At first, I hated Fran Lebowitz's "Pretend It's a City."
But overcome by Olympics fatigue, I sought relief in streaming land. On Netflix, I rediscovered "Pretend It's a City," a seven-part documentary in which Lebowitz regales Martin Scorsese with lamentations about New York City's sad decline. Hearing her stories about her rebellious childhood, and her early days in New York City's wild 1970s, I was hooked.
Produced before the Covid 19 shutdown, the series' 30-minute segments show Lebowitz and Scorsese in public appearances before audiences, interspersed with scenes of her walking through Manhattan. Scorsese also talks with Lebowitz at the Players Club, where a pool game is always in progress.
In other clips, she's interviewed by Spike Lee and Alex Baldwin, tossing barbs and witticisms. A hauntingly beautiful young Lebowitz also appears.
Lebowitz after several years struggling to find a place in the city found success with the publication of "Metropolitan Life," a collection of satiric essays. She published the collection "Social Studies" in 1981, but since then has been plagued by what she calls a "writer's blockcade."
As "Pretend It's a City" reflects, she's built a career as a speaker and TV personality. She first appeared on David Letterman's talk show in the 1980s. Along with public appearances, in which she fields questions from much younger audiences, she also's an actor, known for a recurring role as a judge in "Law and Order."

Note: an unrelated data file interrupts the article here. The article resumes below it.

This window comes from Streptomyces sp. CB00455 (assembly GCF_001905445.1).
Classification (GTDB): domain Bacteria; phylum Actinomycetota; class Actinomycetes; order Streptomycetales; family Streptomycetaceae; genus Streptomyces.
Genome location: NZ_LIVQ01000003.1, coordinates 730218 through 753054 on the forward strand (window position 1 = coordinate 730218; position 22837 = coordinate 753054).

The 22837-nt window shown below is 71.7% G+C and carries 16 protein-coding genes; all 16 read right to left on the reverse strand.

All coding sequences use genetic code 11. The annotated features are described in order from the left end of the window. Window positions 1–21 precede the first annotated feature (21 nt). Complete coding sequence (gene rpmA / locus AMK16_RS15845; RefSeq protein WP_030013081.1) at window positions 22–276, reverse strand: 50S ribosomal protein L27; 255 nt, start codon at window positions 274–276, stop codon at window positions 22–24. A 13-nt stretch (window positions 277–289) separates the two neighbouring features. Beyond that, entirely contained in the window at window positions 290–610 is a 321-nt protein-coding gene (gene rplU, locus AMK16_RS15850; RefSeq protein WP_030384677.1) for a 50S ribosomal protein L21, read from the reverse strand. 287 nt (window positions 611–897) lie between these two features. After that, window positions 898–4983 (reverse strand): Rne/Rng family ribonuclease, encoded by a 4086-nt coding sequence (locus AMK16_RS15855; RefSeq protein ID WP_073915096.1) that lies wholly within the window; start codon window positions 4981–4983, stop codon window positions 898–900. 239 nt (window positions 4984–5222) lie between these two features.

She appeared as a judge in Scorsese's "Wolf of Wall Street," which orginated an amusing anecdote she tells Scorsese about how Leonardo di Caprio introduced her to electronic smoking.
In her talks with Scorsese, who uncannily resembles Schitt's Creek's Eugene Levy, Lebowitz recalls coming to New York City from Morristown, N.J., when she was 19 and working cleaning houses and driving a cab. She also gives funny anecdotes about New York City life, and depressing observations about how wealth and real estate transactions have devastated the city's artistic culture.
After the show's appearance on Netflix during the pandemic shutdown, Lebowitz was interviewed several times about how she was coping. Although she doesn't cook, dining out at restaurants like many New Yorkers, and doesn't use a cellphone or computer, she valiantly refused to leave the city.
At age 70, Lebowitz looks back at the excitement of the 1970s, when the dangerous city also offered freedom. She regrets the tourist-friendly taming of the city under Rudolph Giuliani and Michael Bloomberg and the construction of hideous skyscrapers on 57th Street.
As Lebowitz points out, the ultra-tall, skeletal buildings are the product of a curious economic phenomenon. First, she says, New York City built elegant skycrapers like the Chrysler Building and the Empire State Building. Then contrived Middle Eastern places like Abu Dhabi that envied New York built monstrous skyscrapers. In the last stage, the ultra-wealthy Middle Eastern business leaders copied their outlandish skyscrapers in Manhattan.
Lebowitz's sardonic wit masks an underside of mourning for a lost New York. She also expresses New Yorkers' eternal hope for a better tomorrow.